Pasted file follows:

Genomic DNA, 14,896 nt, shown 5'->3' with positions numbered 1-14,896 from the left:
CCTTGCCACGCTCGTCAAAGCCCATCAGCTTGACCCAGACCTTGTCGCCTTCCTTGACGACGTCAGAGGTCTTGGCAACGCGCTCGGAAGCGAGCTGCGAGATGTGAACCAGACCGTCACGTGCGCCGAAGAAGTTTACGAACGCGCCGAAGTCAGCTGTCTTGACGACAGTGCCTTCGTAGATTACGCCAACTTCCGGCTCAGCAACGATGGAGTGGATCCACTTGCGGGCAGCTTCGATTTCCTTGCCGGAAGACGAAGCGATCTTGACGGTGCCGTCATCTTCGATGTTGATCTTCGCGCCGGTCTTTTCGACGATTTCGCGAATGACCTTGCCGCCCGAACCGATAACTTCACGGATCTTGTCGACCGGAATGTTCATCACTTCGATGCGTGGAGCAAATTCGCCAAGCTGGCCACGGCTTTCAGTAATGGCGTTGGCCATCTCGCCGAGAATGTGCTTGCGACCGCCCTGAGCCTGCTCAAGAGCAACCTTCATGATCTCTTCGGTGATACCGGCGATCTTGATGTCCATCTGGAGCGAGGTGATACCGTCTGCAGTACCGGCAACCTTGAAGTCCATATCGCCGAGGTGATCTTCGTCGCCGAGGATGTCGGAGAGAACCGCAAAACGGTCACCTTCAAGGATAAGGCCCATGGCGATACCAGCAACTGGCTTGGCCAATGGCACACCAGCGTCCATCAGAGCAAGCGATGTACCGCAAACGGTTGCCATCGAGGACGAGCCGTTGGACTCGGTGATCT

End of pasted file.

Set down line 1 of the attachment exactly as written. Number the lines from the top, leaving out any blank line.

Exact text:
Genomic DNA, 14,896 nt, shown 5'->3' with positions numbered 1-14,896 from the left: